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36 – February 05 – THIS DAY IN BAPTIST HISTORY PAST

Valley ForgeWashington at

Valley Forge

The First Baptist Chaplain

1820 – FIRST BAPTIST CHAPLAIN TO THE AMERICAN MILITARY AND FIRST BAPTIST MISSIONARY TO THE INDIANS – David Jones died at age 84 on February 5, 1820.   He had been an author, pastor, missionary, medical doctor, and the first Baptist pastor ever to become a chaplain in the American Military who in 1776 was appointed to serve Col. St. Clair’s regiment. He also served under General Horatio Gates and General Anthony Wayne. He was highly trusted by Gen. Geo. Washington and preached to the troops at Valley Forge. He was raised in a hearty Welsh Baptist family, saved at an early age and trained at Hopewell Academy (America’s First Baptist academic facility) in N.J. He studied medicine but apparently was influenced by the life of David Brainerd among the Indians because while pastoring the Freehold Baptist Church in Monmouth County, N.J. he became the first Baptist missionary to the Indians in Ohio on two extended tours that consumed over a year. He became unpopular as he supported the cause of American freedom. In April 1775 he became pastor of the Great Valley Baptist Church in Chester County, PA. On July 20, 1775, after a day of fasting and prayer he preached to the Continental Army on the subject, “Defensive War in a Just Cause Sinless.” In 1776 he left his flock to serve the first of three tours with the American forces. He was at Ticonderoga, Morristown, and Brandywine.  He barely missed being killed at the Paoli Massacre, and he spent the winter at Valley Forge.  Gen. Howe offered a reward for his capture.  He was at Yorktown at the surrender of Cornwallis.  He used his medical skills as well as his weapons.  After the war he went with Gen. Wayne as Chaplain to the Indian War from 1794-96 and was there at the Treaty of Greenville.  It was said of him, “In danger – he knew no fear, in fervent patriotism he had no superiors and few equals, in the Revolutionary struggle, a tower of strength…as a Christian, above reproach.”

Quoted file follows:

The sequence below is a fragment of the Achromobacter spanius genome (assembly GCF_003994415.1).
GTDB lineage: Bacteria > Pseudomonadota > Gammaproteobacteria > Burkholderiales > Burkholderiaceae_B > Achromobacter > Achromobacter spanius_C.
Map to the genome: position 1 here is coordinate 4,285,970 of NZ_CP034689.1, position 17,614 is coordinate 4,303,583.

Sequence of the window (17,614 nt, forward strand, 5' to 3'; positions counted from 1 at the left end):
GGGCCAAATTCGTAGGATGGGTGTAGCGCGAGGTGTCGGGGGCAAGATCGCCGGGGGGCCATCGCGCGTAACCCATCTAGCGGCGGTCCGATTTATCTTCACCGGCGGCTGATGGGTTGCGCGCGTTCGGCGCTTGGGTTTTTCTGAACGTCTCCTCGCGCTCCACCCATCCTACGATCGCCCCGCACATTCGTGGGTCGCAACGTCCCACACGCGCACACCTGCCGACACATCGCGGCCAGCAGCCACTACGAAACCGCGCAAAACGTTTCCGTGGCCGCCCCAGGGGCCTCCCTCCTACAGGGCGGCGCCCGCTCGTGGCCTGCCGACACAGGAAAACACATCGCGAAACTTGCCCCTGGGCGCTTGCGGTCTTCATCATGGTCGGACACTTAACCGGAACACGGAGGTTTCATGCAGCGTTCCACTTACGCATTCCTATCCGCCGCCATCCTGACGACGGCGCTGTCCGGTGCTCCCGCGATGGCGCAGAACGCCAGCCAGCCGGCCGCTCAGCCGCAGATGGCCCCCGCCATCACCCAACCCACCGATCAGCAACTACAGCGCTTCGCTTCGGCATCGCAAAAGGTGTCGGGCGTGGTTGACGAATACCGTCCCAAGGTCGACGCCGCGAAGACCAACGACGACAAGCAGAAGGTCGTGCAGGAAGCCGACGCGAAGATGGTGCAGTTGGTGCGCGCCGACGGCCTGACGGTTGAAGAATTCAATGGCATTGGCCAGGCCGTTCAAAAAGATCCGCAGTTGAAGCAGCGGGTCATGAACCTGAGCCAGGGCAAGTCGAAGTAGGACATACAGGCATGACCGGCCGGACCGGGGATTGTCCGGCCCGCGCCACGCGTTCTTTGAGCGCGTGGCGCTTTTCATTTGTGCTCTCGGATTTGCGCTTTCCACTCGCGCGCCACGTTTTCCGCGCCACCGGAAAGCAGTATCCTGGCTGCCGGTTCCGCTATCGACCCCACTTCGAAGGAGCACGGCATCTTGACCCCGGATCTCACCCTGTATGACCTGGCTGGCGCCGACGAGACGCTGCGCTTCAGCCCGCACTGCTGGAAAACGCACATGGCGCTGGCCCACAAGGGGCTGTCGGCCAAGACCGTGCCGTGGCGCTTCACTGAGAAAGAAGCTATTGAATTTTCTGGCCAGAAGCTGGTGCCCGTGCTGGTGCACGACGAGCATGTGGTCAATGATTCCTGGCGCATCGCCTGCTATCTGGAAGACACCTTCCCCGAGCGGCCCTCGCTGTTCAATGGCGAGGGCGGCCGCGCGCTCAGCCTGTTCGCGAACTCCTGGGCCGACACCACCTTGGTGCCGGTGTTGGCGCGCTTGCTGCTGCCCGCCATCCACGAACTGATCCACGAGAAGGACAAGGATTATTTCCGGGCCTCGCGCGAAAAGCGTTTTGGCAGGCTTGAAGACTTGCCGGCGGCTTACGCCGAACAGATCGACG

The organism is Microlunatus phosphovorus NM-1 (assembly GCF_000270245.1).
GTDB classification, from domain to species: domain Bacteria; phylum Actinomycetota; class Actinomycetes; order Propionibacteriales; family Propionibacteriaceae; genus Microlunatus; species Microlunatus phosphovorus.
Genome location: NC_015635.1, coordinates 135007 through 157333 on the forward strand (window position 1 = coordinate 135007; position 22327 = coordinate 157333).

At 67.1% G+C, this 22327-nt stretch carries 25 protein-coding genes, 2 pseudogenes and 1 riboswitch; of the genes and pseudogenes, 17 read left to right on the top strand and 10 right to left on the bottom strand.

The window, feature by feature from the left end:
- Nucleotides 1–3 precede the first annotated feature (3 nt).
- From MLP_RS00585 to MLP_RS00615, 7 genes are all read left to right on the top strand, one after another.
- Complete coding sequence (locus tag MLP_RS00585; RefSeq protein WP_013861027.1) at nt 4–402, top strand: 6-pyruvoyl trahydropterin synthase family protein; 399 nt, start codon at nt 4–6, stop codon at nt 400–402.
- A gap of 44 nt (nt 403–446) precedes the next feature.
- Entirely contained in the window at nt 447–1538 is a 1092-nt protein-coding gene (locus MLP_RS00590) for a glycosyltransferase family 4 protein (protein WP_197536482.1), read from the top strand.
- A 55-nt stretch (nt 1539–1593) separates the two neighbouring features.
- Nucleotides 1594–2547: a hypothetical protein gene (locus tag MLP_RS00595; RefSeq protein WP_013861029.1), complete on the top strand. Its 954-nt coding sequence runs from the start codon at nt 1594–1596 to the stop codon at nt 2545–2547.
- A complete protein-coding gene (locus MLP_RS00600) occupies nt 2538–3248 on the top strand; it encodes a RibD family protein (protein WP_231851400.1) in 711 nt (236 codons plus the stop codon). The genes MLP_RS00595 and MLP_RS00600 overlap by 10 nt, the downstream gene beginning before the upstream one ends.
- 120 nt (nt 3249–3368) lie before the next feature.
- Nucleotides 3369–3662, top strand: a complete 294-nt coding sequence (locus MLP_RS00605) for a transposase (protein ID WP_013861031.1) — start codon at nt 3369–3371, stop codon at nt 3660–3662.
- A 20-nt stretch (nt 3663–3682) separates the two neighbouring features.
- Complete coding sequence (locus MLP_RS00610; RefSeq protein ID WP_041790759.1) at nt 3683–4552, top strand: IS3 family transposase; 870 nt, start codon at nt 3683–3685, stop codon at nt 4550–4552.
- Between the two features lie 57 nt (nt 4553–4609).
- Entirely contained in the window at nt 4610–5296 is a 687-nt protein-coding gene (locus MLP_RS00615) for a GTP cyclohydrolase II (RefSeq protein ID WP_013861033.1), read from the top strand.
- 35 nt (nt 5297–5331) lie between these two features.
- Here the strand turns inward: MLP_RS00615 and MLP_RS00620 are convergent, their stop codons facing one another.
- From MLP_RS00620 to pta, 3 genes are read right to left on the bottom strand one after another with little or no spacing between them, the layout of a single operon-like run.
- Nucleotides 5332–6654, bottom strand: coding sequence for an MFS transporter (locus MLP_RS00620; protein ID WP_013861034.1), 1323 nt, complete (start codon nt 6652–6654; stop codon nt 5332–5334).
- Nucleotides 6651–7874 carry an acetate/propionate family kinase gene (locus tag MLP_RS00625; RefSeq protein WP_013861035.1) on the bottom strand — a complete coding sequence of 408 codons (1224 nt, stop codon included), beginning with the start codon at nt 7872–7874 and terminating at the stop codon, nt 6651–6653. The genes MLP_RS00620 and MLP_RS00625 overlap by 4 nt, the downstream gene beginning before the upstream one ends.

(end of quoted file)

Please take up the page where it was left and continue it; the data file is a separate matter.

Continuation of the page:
Dr. Greg J. Dixon, from: This Day in Baptist History Vol. I: Cummins Thompson /, pp. 49.

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